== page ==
Then you make a spine. If you have duct tape that is great (although so non-archival) for this. Otherwise, you need thin flexible cardboard you can tape or sew onto the other boards. Stack your flattened accordian pages up, measure how thick they are and then make a spine that is that width in duct tape (the exposed bit between where the tape touches the two boards) or thin cardboard. Like this: [ ]||[ ]

Go slowly, use a thick ruler held firmly and constantly square things against the corner of a box or with a rectangular triangle and ruler.

To attach the accordian to this nice cover, you can either glue the spine of the pages and the spine inside of the dover, then use big bulldog clips to hold everything together neatly while it dries. OR for more sturdiness, use a knitting needle or compass point or awl to poke 2-3 tiny holes evenly along the inner folds of each accordian page. The easiest way to keep the measurements is to measure and punch into a tiny folded strip the same height as your book block, and then punch through that for every fold.

Then you sew them together. There's a bunch of ways to do it, but for you, I would just sew the pages in and out until you have a bundle of running stitches at the back, take another piece of thread (a regular sewing needle and cotton thread are fine for this - use proper square knots though) and then FINALLY knot your thread onto the lowest gathered running stitches at one end, through the same emasured punch holes on the center of the spine, and then back in to sew through another clump of running stitches between two holes, out, then back again. Do it neatly and tie off at the end. Make sure you yank gently to keep the whole thing tightly bound together, no slackness. Your book will be firmly attached to the cover, all done!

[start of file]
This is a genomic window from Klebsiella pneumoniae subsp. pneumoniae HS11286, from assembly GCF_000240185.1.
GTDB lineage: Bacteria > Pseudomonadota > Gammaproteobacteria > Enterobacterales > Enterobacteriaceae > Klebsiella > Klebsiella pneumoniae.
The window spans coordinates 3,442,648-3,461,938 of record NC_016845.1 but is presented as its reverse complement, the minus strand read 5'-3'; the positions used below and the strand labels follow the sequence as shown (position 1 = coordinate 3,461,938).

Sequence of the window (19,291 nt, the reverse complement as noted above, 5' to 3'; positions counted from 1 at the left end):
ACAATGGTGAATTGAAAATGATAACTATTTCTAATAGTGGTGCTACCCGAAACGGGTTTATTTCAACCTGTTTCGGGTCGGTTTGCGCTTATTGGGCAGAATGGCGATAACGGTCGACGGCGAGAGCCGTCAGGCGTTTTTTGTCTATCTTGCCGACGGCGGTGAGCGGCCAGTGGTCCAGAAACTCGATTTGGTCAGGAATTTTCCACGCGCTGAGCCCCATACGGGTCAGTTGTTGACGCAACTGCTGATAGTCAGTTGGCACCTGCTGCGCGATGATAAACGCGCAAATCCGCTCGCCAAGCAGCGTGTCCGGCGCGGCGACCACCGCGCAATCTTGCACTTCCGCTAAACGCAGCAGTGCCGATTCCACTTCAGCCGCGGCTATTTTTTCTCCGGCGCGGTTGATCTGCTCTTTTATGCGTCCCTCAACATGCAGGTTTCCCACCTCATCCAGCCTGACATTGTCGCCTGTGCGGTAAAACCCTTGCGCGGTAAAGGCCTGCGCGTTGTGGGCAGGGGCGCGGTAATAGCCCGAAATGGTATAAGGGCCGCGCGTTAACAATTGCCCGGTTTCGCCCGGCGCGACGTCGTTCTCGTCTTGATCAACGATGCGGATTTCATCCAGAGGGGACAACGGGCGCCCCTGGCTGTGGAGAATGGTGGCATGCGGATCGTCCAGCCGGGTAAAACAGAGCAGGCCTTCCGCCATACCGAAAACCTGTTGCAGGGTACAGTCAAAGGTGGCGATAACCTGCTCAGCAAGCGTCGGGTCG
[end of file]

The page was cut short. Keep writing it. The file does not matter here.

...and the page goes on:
You will end up with a sturdy and handsome little book.

Sea Lemon on youtube has great straightforward bookbinding videos.
posted by dorothyisunderwood at 7:30 AM on March 18


The pages are 8.6"(wide) by 7.5" (tall). That's the essential part of the page, not including the bleed, gutter, and some extra room for cutting variation that the publisher uses. Each spread, including everything but the bleed is 19" wide by 8" high.

It's not a board book, it's a picture book.

The book is currently being made in in-design.
posted by If only I had a penguin... at 7:55 AM on March 18


Do you have clear packing tape? Clear packing tape + laminated sheets seems like it could be a really easy solution and fairly 3 year old-friendly.
posted by Sweetchrysanthemum at 8:41 AM on March 18


Laminate two sheets back to back and then punch two or three holes in that laminated sheet. Hopefully you can add a mark on each page that will help you space out the holes. Then use the binder rings to keep the pages together. I would number the pages even if you don't usually do it so if the binder rings open up, the pages are easy to put back in order. I don't think you need to worry about a stiffer cover if you are laminating the pages. Maybe just one piece of cardstock with a standard piece of copy paper on the other side with a small logo or some text?